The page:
FISTS Down Under


Operating Signals

Operators often use the ‘Q’ code as a form of abbreviation. ‘Q’ signals can be in the form of a question or response and often use suffixes to convey additional information. For example:

Question – QTH? (What is your location?)

Answer – QTH Adelaide (My location is Adelaide.)

Some commonly used `Q’ signals are:

QRA?What is the name of your station?  
QRG?Will you tell me my exact frequency (or that of … ?)
QRHYour frequency varies
QRK1-5The intelligibility of your signals is: 1 Bad, 2 Poor, 3 Fair, 4 Good, 5 Excellent
QRM1-5I am being interfered with: 1 Nil, 2 Slightly, 3 Moderately, 4 Severely, 5 Extremely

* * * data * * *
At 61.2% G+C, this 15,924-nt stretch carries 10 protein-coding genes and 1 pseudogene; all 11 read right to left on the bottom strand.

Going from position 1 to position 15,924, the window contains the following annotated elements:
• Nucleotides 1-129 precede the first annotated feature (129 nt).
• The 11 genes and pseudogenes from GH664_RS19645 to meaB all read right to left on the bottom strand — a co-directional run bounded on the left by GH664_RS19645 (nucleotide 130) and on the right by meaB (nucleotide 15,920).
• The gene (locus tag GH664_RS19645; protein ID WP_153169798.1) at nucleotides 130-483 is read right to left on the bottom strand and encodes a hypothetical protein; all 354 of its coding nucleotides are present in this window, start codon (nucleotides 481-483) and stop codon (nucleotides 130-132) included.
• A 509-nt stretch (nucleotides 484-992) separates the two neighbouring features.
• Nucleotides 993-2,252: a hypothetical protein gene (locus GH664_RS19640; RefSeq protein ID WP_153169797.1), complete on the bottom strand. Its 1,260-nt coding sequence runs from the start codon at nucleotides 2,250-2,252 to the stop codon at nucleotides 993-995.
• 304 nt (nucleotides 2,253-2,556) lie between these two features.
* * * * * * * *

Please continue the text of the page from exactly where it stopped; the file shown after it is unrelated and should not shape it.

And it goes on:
QRN1-5I am troubled by static: 1 Nil, 2 Slightly, 3 Moderately, 4 Severely, 5 Extremely
QROIncrease power (high power)
QRPDecrease power (low power, generally 5w or less on CW)
QRQ?Shall I send faster?
QRSSend more slowly (…words per minute)
QRTStop sending (or, I must stop sending… I will stop sending)
QRV?Are you ready?
QRX?When will you call me again?
QRXI will call you again at … hours (on … kHz or MHz, or QRX 3 mins)
QRZWho is calling me?
QSA1-5The strength of your signals (or those of …) is: 1 Scarcely perceptible, 2 Weak, 3 Fairly good, 4 Good, 5 Very Good
QSBYour signals are fading
QSL?Can you acknowledge receipt? Or “QSL” meaning I confirm
QSLI am acknowledging receipt
QSOI can communicate with … direct (or by relay through …)
QSP?Will you relay to … ?
QSPI will relay to …
QSXI am listening to (callsign/s) on … kHz or MHz
QSYChange to transmission on another frequency (or on … kHz or MHz)
QSZSend each word or group twice (or … times)
QTH?What is your location?
QTHMy location is …
QUM?May I resume normal working?
QUMNormal working may be resumed

With thanks to Ham College for this information.

For a complete list of Q-Codes download this PDF document.